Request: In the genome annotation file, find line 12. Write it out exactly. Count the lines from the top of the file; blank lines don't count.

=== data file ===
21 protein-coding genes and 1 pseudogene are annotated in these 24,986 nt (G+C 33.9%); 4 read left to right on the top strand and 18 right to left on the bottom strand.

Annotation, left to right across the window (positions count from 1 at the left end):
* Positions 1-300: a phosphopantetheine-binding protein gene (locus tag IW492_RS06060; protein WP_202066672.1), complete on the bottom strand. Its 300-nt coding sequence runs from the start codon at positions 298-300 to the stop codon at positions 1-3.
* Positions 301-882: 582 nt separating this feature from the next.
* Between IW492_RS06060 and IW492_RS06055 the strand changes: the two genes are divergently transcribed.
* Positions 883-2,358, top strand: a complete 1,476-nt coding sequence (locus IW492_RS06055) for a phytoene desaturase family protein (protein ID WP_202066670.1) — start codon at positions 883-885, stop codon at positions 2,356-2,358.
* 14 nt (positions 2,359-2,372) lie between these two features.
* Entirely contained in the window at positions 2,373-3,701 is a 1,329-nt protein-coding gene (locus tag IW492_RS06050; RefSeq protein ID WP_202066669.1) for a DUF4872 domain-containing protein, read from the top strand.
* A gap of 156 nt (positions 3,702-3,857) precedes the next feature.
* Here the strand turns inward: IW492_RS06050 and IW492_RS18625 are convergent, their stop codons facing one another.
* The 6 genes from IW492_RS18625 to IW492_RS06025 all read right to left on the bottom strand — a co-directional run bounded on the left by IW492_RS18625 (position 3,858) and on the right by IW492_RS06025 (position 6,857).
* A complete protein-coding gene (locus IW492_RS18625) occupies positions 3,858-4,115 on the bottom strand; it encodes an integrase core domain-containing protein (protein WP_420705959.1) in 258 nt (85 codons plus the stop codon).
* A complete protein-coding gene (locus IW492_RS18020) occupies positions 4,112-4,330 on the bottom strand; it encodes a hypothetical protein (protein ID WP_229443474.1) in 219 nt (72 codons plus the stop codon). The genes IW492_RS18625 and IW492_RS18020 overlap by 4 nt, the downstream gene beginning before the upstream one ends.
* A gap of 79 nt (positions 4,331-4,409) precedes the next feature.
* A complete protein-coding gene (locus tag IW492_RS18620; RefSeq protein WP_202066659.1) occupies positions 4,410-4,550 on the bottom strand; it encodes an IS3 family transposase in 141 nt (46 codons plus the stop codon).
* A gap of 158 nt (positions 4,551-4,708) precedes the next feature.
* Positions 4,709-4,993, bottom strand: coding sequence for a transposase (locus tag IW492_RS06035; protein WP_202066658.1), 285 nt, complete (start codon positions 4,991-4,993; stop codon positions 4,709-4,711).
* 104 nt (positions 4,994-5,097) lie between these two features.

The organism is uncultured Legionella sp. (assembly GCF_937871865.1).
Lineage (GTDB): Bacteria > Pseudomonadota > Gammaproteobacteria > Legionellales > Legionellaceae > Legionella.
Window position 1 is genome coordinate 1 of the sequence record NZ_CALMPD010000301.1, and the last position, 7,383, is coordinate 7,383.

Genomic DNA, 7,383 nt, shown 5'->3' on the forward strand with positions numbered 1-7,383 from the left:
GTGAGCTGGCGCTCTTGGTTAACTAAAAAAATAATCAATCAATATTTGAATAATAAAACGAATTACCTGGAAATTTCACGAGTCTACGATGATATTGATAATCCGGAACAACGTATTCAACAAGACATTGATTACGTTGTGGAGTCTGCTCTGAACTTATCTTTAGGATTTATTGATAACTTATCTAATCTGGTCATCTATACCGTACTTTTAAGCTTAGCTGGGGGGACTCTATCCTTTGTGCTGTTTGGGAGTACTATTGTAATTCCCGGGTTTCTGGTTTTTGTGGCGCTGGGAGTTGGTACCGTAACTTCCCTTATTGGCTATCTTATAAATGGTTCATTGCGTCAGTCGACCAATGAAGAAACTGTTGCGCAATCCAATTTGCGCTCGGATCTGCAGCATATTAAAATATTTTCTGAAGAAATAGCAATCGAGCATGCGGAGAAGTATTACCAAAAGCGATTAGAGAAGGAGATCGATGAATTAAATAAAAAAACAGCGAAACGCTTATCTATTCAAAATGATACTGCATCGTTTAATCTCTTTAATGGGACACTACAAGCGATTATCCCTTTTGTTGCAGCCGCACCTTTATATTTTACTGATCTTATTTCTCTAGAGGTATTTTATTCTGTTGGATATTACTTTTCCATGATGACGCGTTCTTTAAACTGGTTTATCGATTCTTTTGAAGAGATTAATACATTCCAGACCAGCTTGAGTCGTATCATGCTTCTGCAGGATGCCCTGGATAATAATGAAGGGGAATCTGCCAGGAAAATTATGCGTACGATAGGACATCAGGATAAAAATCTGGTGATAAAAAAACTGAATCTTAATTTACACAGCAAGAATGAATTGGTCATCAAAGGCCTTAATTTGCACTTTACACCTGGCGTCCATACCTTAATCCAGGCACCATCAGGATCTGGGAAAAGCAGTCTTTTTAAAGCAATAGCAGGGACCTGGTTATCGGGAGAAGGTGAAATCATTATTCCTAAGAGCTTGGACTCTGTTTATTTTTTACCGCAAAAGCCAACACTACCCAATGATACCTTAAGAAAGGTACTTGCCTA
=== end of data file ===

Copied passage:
* A complete protein-coding gene (locus IW492_RS18625) occupies positions 3,858-4,115 on the bottom strand; it encodes an integrase core domain-containing protein (protein WP_420705959.1) in 258 nt (85 codons plus the stop codon).